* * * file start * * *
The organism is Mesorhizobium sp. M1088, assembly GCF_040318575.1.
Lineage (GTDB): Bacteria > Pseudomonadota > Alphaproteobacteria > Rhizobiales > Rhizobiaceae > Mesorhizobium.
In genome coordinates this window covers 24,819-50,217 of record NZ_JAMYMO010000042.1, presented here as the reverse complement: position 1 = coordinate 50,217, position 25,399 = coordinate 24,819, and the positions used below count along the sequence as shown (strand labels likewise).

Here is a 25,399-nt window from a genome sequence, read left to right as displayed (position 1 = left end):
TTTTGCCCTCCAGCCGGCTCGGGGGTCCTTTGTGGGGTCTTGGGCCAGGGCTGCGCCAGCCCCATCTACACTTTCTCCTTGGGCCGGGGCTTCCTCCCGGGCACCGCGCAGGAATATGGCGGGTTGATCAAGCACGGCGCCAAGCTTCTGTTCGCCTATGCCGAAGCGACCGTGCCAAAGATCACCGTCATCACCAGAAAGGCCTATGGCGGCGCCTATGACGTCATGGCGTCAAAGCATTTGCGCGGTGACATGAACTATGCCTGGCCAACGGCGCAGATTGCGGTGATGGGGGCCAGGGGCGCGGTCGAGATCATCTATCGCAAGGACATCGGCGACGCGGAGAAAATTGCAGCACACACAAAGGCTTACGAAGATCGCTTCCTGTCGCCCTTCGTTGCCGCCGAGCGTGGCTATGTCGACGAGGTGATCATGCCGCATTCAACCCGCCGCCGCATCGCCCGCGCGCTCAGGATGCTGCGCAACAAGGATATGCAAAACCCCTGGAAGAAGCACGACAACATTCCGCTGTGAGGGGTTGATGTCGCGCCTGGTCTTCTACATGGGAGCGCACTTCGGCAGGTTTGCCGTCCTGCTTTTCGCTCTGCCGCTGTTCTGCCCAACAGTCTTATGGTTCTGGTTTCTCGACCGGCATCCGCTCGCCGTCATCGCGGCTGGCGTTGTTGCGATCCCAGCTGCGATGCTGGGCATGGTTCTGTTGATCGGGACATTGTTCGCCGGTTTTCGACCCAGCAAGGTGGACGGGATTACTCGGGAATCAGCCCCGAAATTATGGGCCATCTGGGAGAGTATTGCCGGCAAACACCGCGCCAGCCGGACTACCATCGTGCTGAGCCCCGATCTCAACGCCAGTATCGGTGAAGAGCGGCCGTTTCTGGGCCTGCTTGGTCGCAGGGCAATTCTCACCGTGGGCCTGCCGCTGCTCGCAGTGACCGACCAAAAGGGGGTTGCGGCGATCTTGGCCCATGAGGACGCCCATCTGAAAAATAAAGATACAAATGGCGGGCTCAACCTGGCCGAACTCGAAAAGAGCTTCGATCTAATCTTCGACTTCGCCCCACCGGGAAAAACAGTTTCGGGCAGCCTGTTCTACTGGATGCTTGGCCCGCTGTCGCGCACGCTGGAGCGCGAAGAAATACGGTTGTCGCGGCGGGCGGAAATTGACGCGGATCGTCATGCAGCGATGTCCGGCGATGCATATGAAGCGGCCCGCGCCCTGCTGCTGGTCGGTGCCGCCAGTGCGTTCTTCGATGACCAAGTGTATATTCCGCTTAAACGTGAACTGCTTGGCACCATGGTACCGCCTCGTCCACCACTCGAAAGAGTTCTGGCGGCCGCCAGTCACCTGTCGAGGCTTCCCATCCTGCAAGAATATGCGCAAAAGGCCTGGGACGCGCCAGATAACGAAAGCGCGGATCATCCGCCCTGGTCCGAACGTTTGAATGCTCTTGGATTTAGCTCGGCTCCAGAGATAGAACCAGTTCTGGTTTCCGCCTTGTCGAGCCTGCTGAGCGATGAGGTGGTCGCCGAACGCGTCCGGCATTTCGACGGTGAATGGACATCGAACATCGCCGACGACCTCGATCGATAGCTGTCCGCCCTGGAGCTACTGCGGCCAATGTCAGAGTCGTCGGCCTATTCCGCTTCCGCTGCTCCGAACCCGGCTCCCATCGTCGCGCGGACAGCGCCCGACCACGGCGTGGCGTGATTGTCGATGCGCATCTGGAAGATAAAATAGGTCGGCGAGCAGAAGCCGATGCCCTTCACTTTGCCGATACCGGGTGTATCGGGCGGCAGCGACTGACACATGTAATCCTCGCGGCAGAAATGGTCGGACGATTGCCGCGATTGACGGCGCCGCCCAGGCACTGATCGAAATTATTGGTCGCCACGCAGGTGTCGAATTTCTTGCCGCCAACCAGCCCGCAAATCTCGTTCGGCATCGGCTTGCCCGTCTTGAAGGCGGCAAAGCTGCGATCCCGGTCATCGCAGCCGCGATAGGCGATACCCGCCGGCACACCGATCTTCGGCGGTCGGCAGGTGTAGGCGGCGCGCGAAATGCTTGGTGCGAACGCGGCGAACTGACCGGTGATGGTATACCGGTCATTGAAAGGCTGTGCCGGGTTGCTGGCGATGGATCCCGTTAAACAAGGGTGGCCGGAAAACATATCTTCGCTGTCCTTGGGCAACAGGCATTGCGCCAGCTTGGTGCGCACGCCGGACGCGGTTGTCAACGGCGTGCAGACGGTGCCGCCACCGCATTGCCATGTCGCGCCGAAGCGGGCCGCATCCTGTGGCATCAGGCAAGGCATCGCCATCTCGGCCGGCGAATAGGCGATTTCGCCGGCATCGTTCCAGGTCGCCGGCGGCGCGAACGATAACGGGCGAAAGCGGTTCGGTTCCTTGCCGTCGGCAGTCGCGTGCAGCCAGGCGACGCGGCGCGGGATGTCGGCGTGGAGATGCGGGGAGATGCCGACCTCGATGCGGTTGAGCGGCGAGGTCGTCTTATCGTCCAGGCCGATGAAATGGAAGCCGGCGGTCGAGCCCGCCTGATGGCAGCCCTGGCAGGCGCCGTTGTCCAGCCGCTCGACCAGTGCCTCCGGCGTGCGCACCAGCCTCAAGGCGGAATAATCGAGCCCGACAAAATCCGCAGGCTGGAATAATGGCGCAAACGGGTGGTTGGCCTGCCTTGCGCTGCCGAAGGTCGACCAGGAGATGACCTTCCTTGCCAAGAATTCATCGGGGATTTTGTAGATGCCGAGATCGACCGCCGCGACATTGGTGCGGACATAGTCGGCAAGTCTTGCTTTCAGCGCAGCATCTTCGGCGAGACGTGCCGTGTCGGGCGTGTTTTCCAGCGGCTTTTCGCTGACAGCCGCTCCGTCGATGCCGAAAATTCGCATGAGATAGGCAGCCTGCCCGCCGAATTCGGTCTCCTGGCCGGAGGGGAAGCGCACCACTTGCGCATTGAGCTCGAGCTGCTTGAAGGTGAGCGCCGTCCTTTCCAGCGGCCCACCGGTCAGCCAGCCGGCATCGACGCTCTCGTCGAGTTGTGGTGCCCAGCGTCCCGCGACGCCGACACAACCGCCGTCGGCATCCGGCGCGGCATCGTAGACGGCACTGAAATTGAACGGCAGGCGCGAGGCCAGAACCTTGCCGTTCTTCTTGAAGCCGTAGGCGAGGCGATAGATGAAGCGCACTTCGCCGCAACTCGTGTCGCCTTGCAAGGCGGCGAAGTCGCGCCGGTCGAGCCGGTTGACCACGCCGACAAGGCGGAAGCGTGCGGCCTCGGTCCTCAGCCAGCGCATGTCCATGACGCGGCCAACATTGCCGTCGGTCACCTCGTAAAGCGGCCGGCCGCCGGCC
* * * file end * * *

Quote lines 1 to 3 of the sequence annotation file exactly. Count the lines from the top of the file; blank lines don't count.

The organism is Mesorhizobium sp. M1088, assembly GCF_040318575.1.
Lineage (GTDB): Bacteria > Pseudomonadota > Alphaproteobacteria > Rhizobiales > Rhizobiaceae > Mesorhizobium.
In genome coordinates this window covers 24,819-50,217 of record NZ_JAMYMO010000042.1, presented here as the reverse complement: position 1 = coordinate 50,217, position 25,399 = coordinate 24,819, and the positions used below count along the sequence as shown (strand labels likewise).